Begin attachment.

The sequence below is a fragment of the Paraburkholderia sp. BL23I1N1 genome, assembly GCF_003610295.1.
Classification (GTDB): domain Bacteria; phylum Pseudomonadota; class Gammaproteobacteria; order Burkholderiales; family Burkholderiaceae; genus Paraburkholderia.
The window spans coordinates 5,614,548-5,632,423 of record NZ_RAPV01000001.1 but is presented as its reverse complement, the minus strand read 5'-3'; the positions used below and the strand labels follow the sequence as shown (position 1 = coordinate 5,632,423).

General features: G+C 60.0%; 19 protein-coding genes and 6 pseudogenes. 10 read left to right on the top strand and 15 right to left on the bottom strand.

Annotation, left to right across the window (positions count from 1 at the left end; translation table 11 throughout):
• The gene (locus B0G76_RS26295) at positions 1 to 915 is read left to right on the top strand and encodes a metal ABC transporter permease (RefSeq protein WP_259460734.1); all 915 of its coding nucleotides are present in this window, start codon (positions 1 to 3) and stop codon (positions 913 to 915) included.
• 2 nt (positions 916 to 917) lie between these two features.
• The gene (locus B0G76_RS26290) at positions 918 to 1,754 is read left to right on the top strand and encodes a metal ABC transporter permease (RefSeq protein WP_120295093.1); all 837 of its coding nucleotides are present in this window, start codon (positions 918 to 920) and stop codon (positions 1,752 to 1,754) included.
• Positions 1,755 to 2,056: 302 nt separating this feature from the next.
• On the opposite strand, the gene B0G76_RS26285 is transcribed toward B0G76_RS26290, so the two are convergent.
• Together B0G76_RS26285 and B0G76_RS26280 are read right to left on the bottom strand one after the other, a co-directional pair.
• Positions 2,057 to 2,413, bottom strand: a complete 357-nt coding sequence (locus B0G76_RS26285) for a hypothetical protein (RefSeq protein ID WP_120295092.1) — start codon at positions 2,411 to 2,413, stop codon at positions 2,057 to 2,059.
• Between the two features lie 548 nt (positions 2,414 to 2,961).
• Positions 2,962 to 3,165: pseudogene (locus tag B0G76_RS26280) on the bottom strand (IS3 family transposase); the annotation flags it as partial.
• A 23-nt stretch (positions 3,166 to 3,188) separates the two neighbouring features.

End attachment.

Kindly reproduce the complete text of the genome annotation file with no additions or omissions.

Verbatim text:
The sequence below is a fragment of the Paraburkholderia sp. BL23I1N1 genome, assembly GCF_003610295.1.
Classification (GTDB): domain Bacteria; phylum Pseudomonadota; class Gammaproteobacteria; order Burkholderiales; family Burkholderiaceae; genus Paraburkholderia.
The window spans coordinates 5,614,548-5,632,423 of record NZ_RAPV01000001.1 but is presented as its reverse complement, the minus strand read 5'-3'; the positions used below and the strand labels follow the sequence as shown (position 1 = coordinate 5,632,423).

General features: G+C 60.0%; 19 protein-coding genes and 6 pseudogenes. 10 read left to right on the top strand and 15 right to left on the bottom strand.

Annotation, left to right across the window (positions count from 1 at the left end; translation table 11 throughout):
• The gene (locus B0G76_RS26295) at positions 1 to 915 is read left to right on the top strand and encodes a metal ABC transporter permease (RefSeq protein WP_259460734.1); all 915 of its coding nucleotides are present in this window, start codon (positions 1 to 3) and stop codon (positions 913 to 915) included.
• 2 nt (positions 916 to 917) lie between these two features.
• The gene (locus B0G76_RS26290) at positions 918 to 1,754 is read left to right on the top strand and encodes a metal ABC transporter permease (RefSeq protein WP_120295093.1); all 837 of its coding nucleotides are present in this window, start codon (positions 918 to 920) and stop codon (positions 1,752 to 1,754) included.
• Positions 1,755 to 2,056: 302 nt separating this feature from the next.
• On the opposite strand, the gene B0G76_RS26285 is transcribed toward B0G76_RS26290, so the two are convergent.
• Together B0G76_RS26285 and B0G76_RS26280 are read right to left on the bottom strand one after the other, a co-directional pair.
• Positions 2,057 to 2,413, bottom strand: a complete 357-nt coding sequence (locus B0G76_RS26285) for a hypothetical protein (RefSeq protein ID WP_120295092.1) — start codon at positions 2,411 to 2,413, stop codon at positions 2,057 to 2,059.
• Between the two features lie 548 nt (positions 2,414 to 2,961).
• Positions 2,962 to 3,165: pseudogene (locus tag B0G76_RS26280) on the bottom strand (IS3 family transposase); the annotation flags it as partial.
• A 23-nt stretch (positions 3,166 to 3,188) separates the two neighbouring features.